Another condition, which can lead to spinal stenosis, is spondylolithesis, a condition in which one vertebra slips forward with respect to the one below it. This may occur secondary to a degenerative condition. A traumatic injury to the region or may be acquired at birth (congenital). The vertebral malposition and associated disc changes can result in compromise of the adjacent spinal cord or nerve roots.
Rheumatoid arthritis usually affects people at an earlier age than osteoarthritis does and is associated with inflammation and enlargement of the soft tissues of the joints. Although not a common cause of spinal stenosis, damage to ligaments, bones, and joints that begins as synovitis (inflammation of the synovial membrane) has a severe and disrupting effect on joint function. The portions of the spine with the greatest mobility are often the areas most often afflicted in people with rheumatoid arthritis.
There are a number of conditions not related to arthritis, which can result in acquired spinal stenosis. Non-arthritic causes include tumors of the spine referring to the development of abnormal growths of bone or soft tissue that may compromise the spinal canal or neuroforamen directly by growth into the regions. Abnormal tissue growth may lead to bone resorption (bone loss) or the displacement of bone either of which can cause collapse of the involved bone.
Trauma can result in spinal stenosis secondary to spinal dislocations or fractures, which encroach upon or penetrate the central spinal canal and/or neuroforamen. Enlarged and deformed bones occur with a chronic disorder called Pagets, which can affect any bone in the body including the spine. The disorder is characterized by excessive bone breakdown and development leading to a bony region with unusual areas of thick and fragile bone. The condition may be associated with bone pain, arthritis, bony deformities, and resultant fractures. Structural abnormalities of the involved vertebrae can cause narrowing of the spinal canal, producing a variety of neurological symptoms.
An uncommon cause of spinal stenosis is flourosis, which refers to an excessive level of fluoride in the body. This may occur secondary to chronic inhalation of industrial dusts or gases contaminated with fluorides, prolonged ingestion of water containing large amounts of fluorides, or accidental ingestion of fluoride-containing insecticides. The condition may lead to calcified spinal ligaments, softened bones and to degenerative conditions including spinal stenosis.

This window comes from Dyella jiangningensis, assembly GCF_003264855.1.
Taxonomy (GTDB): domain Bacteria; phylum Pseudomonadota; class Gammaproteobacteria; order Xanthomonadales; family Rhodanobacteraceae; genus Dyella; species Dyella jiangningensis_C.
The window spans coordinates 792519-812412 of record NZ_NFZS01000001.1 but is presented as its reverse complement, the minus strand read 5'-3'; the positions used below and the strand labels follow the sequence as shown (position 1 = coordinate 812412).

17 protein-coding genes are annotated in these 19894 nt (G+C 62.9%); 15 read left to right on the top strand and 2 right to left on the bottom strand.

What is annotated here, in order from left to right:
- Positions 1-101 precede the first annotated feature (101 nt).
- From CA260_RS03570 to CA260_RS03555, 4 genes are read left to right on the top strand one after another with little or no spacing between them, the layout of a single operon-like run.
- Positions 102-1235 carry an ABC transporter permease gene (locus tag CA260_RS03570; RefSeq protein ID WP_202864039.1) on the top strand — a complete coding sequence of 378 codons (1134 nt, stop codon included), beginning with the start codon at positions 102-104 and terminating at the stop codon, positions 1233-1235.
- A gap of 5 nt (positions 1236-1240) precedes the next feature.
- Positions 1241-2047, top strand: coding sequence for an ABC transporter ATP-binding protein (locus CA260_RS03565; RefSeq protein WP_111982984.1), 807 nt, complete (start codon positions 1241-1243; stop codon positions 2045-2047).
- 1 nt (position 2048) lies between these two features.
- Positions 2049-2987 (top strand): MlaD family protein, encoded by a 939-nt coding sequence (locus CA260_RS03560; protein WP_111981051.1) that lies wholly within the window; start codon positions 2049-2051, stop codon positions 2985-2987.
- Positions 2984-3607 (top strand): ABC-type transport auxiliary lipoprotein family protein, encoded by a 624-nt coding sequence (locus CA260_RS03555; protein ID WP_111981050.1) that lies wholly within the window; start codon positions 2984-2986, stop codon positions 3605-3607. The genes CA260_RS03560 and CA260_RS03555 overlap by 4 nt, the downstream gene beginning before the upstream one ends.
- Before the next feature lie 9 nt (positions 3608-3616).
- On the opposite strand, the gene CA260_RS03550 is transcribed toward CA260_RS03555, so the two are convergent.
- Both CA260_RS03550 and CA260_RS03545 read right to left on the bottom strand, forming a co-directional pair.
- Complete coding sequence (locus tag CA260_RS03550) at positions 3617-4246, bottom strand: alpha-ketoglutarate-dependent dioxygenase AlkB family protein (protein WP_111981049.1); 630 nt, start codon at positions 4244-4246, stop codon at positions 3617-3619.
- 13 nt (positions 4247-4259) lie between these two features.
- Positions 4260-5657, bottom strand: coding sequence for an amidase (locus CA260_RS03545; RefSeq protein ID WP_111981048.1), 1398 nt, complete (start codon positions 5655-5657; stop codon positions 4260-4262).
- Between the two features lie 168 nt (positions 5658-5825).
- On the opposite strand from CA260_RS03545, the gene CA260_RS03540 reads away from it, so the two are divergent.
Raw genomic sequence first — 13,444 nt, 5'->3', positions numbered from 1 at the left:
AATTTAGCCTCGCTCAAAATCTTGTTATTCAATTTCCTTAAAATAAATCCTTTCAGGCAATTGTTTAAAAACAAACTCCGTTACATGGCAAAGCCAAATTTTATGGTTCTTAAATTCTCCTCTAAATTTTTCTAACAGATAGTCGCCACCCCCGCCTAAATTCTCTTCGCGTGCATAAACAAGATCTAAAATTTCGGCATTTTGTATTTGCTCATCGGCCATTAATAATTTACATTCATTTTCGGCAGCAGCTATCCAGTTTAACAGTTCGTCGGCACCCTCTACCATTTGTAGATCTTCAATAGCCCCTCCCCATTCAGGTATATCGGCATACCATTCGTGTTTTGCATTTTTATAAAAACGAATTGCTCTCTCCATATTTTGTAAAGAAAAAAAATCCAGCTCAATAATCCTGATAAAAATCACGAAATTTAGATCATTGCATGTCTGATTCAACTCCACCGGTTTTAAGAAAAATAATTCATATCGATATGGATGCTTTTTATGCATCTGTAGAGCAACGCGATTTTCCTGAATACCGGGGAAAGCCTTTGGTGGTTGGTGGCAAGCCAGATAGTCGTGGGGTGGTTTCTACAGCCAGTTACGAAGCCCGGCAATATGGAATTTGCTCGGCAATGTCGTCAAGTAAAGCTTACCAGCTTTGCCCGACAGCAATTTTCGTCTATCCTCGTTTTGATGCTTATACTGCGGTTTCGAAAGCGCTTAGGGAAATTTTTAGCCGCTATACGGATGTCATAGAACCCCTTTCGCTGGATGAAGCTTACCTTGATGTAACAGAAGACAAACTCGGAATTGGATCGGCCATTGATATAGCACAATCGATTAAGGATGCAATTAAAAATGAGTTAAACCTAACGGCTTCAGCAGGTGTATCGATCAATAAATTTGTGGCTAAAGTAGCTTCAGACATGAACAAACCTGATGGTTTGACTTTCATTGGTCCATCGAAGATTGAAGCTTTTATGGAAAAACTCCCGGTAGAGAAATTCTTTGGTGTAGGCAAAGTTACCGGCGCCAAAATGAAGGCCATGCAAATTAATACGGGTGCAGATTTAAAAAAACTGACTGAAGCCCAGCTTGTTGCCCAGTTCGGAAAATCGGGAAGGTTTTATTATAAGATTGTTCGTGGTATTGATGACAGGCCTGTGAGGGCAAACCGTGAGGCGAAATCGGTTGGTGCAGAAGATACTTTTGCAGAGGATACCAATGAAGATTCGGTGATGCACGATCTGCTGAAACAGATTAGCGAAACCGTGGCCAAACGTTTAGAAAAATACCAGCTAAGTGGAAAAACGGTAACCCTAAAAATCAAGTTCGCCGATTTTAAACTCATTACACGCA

Symptoms of Spinal Stenosis
The central spinal canal and lateral neuroforamen can become narrowed without producing any symptoms. However, if the narrowing or spinal stenosis places pressure on the spinal cord or nerve roots, there may be gradual onset and progression of signs and symptoms. The initial presentation is often subtle an intermittent and can occur in the absence of back or neck pain. More common symptoms arising from spinal stenosis include extremity numbness, muscle weakness, muscle cramping, incoordination and clumsiness. Spinal stenosis with spinal cord compression may lead to difficulty with postural balance and altered gait due to extremity incoordination, weakness and muscle stiffness.
With lumbar (low back) stenosis lower extremity complaints are usually magnified with low back extension and temporarily improved with low back flexion. Flexion or forward bending of the low back opens up the central spinal canal making it larger and more accommodating for the nerve roots.
Some individuals with severe spinal stenosis may experience abnormal bowel and bladder function along with extremity signs and symptoms. For example, a cauda equina syndrome refers to partial or complete loss of control of the bowel or bladder and sometimes-sexual function secondary to compromise of a group of spinal nerve roots that descend from the lower part of the spinal cord and occupy the central spinal canal below the end of the spinal cord.